Conscientious Response In Nursing

1084 Words 5 Pages
The NMBA (2016) standard 2.5 states that a nurse “advocates on behalf of people in a manner that respects the person’s autonomy and legal capacity” (p. 3). Therefore, a nurse who refuses to participate in a procedure due to conscientious objection is not advocating for their patient’s best interest, as they are placing their own needs above that of the patients. Stewart (2013) suggests that nurses need to make a conscientious commitment to support the rights of women to access health care, as when conscientious objection is badly handled, it threatens equitable access to safe care. Nurses enjoy the right to freedom of thought, religion and conscience, although their patients also have the right to access healthcare (Stewart, 2013). Therefore, …show more content…
Therefore, when nurses refuse to participate or provide treatment to patients due to conscientious objection, this places an unfair burden on their colleagues to pick up the extra workload. A discussion into patient care responsibilities need to be undertaken in order to adequately redistribute the workload when these issues arise (Lachman, 2014). Levi (2015) states that nurses need to be upfront with their patients and colleagues about their own biases when they take responsibility for the well-being of their patient. At the same time a nurse must ensure the choices of the patient are supported, even when they would not make the same choice for themselves (Levi, 2015). The NMBA (2016) standard 6.1 states that a nurse “provides comprehensive safe, quality practice to achieve agreed goals and outcomes that are responsive to the nursing needs of people” (p. 4). Therefore, if a nurse was to refuse to participate in a procedure that was part of a patients care plan and referred this role onto another nurse, they would be failing to provide comprehensive safe and quality care which is vital for a patient to achieve positive outcomes and could delay patient …show more content…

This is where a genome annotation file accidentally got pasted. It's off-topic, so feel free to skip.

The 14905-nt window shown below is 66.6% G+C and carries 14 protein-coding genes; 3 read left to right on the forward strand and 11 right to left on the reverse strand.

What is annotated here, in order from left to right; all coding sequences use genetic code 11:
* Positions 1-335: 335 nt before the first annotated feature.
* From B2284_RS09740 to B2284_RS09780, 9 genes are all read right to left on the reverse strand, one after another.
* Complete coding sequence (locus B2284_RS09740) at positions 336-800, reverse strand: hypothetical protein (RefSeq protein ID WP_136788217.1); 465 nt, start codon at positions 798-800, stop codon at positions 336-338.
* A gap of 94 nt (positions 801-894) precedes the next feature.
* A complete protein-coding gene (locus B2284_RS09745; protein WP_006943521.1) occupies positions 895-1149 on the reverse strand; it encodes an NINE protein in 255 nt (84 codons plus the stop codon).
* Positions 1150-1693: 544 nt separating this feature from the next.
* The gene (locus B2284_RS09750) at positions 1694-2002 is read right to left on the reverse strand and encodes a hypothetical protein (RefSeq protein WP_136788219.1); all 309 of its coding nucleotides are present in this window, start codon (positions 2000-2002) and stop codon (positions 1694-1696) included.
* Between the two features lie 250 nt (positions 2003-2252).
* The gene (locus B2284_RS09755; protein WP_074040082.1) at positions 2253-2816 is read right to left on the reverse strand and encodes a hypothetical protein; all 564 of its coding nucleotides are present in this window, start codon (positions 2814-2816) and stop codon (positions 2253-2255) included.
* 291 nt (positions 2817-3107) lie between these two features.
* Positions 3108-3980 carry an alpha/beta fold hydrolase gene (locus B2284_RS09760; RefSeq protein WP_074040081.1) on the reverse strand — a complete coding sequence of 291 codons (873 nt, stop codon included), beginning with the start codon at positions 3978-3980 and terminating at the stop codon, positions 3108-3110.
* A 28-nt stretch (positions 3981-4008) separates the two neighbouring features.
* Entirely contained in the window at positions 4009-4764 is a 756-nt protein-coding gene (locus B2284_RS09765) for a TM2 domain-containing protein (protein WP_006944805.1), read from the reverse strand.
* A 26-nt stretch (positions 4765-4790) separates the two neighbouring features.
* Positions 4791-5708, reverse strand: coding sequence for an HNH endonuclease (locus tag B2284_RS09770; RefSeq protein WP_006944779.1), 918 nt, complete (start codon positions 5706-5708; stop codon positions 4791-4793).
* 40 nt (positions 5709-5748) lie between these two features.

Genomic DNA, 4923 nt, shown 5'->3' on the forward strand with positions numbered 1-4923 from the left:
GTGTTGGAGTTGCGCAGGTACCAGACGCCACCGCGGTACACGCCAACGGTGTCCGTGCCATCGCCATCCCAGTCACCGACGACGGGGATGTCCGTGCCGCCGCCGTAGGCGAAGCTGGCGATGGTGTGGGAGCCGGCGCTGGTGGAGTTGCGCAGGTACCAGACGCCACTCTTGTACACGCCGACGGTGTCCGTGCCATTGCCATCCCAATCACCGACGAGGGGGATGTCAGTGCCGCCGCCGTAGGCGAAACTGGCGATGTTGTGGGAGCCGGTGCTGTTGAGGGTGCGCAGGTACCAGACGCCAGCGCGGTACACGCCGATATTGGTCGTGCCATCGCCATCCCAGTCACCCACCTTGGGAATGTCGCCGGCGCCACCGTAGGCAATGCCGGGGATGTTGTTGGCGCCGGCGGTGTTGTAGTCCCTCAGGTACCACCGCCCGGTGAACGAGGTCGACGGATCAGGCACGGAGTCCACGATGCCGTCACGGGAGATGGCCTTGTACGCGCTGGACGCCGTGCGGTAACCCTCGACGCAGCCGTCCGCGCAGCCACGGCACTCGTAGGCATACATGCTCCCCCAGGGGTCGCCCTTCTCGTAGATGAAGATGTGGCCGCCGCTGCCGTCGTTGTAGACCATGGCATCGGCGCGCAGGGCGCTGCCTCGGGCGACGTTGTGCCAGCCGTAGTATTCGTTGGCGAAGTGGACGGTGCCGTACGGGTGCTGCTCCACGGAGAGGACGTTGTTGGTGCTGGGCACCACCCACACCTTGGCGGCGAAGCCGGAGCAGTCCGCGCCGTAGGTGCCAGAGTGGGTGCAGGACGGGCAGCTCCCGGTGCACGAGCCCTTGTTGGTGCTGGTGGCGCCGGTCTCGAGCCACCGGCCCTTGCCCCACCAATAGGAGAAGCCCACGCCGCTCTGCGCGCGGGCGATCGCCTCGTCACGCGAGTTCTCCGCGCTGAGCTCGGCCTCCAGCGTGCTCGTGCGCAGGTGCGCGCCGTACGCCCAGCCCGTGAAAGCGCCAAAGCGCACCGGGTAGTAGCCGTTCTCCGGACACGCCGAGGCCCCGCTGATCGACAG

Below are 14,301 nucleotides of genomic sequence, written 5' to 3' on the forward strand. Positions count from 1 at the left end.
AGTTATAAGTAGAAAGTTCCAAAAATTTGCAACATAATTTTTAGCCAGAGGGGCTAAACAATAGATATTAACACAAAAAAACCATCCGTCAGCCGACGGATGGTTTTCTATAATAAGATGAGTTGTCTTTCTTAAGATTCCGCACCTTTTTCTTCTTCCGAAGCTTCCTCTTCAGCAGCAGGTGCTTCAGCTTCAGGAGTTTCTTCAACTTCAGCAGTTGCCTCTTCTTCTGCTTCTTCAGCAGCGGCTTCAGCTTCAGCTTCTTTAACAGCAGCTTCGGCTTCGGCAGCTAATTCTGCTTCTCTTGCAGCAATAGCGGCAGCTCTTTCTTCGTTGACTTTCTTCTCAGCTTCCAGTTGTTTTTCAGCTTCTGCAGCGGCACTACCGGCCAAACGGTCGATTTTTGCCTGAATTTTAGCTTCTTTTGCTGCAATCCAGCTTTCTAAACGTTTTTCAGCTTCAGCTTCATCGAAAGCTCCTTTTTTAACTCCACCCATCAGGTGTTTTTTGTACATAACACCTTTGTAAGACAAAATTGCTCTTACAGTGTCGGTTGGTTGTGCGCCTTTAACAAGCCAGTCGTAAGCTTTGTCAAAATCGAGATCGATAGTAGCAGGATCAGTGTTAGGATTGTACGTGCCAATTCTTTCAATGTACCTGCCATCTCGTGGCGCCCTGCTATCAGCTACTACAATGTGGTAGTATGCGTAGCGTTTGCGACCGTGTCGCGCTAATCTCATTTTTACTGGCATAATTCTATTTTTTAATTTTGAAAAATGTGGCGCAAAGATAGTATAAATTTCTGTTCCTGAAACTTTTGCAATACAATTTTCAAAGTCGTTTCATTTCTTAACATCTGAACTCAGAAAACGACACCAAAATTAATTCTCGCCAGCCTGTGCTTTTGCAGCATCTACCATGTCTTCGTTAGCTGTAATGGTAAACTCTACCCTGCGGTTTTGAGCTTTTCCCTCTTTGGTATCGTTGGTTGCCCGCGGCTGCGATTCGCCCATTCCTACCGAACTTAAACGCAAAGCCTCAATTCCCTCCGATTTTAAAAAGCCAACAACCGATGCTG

For example, in Sweden, Finland and Iceland, healthcare professionals (HCP) in the public system are not permitted to refuse to perform a legal medical service due to conscientious objection, as it is deemed to be part of their professional duties. This model is workable and beneficial within the healthcare system, as it facilitates access to reproductive health services by reducing barriers and delays. It promotes the prioritisation of evidence-based medicine, rational arguments and democratic laws over faith-based refusals of care. The disallowing of conscientious objection protects the basic human rights of women, as it avoids discrimination and harms to health; and holds HCPs accountable for their professional obligations to their patients (Chavkin, Leitman & Polin, 2013; Fiala et al.,

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